Important Changes to Washington Adverse Possession Law
As a real estate attorney, I am always surprised that most people have heard of adverse possession. Adverse possession is a very old rule that someone who uses another person's property as the owner for a long enough period will gain actual ownership through use alone.
Courts state the rule as requiring possession for ten consecutive years that is: 1) exclusive, 2) actual and uninterrupted, 3) open and notorious and 4) hostile and under a claim of right made in good faith. In practice, these elements do not have their ordinary meaning. To obtain property by adverse possession, a person must use it as the owner would to the exclusion of others for ten years. If the property is sold during the ten year period, and the new owner continues the use, he gets the benefit of the seller's use. This is called tacking.
A typical example of adverse possession would be a fence that was installed two feet into the neighbor's property. If the fence remains in place for ten consecutive years, the owner of the property would have a very strong case for ownership of the neighbor's land that was enclosed by the fence.
Adverse possession developed in very different times. The idea was that if the true owner of the property did not put it to use, and someone else did, that person should be rewarded. But the idea was the all land shuold be fully used. Today, of course, a lot of land is preserved in its natural state. In addition, people today are less aware of their boundaries than in the past. Most buyers do npt have a survey when they purchase property and just assume that the boundaries are consistent with the use of the property.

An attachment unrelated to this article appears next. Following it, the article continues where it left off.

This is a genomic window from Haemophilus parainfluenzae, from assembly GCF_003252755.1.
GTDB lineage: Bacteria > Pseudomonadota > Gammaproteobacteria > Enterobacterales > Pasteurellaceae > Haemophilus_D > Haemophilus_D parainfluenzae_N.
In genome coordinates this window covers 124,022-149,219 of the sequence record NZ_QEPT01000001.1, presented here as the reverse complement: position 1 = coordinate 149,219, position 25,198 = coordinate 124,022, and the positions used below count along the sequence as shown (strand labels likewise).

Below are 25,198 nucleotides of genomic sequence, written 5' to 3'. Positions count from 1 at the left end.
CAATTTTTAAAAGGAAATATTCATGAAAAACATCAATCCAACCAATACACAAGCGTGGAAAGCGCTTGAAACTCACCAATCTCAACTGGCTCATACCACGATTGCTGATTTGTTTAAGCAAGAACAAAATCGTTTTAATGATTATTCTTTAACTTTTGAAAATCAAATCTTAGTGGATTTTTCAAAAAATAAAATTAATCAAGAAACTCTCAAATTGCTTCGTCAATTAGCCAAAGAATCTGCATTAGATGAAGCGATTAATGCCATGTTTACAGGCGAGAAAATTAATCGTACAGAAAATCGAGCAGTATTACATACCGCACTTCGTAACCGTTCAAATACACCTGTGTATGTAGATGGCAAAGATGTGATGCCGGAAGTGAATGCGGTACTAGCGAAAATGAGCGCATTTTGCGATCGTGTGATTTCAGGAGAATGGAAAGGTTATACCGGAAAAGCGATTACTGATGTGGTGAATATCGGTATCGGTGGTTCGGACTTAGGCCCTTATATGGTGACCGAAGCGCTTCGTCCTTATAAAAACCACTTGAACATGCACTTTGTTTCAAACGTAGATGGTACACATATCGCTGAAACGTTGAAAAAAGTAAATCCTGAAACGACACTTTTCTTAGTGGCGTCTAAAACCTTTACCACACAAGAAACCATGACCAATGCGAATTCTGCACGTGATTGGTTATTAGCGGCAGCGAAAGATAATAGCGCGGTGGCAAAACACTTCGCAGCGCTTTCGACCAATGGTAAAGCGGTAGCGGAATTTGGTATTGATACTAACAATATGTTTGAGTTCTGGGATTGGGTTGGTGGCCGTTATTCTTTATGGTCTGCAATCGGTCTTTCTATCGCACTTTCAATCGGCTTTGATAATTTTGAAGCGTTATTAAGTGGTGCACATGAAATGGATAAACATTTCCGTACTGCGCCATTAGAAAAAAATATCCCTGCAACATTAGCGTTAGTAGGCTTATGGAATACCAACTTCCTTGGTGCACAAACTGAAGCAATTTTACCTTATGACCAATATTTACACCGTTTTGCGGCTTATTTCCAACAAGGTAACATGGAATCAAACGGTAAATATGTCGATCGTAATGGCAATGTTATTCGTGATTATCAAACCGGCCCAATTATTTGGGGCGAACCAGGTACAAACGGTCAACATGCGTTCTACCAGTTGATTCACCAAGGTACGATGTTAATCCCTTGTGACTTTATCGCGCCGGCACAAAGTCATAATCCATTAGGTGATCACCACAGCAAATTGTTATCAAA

Bills have been introduced in the Legislature over the years to abolish adverse possession. Many people think that it is unfair for one person to simply take another's property without paying for it. This is particularly true when the adverse possessor acts intentionally. Those bills have gone nowhere in the Legislature.
However, in 2011, the Legislature did make some important changes to adverse possession law.
First, a party who succeeds in an adverse possession claim may be required to reimburse the record owner for propert taxes. This is a new requirement.
Second, the court has discretion to award attorney fees to the prevailing party in adverse possession cases. This also is a change from established law.
We do not have enough experience under the new law yet to have a good idea about how judges will implement it. It seems pretty clear that people who successfully claim adverse possession will have to pay some taxes, but that will not approach the value of the property.
Judges have discretion whether to award attorney fees to the prevailing party. Many real estate attorneys expect that judges will be more likely to award fees to a person who successfully defends an adverse possession claim than to a person who succeeds in adversely possessing a neighbor's property. That would make adverse possession claims substantially more risky to assert.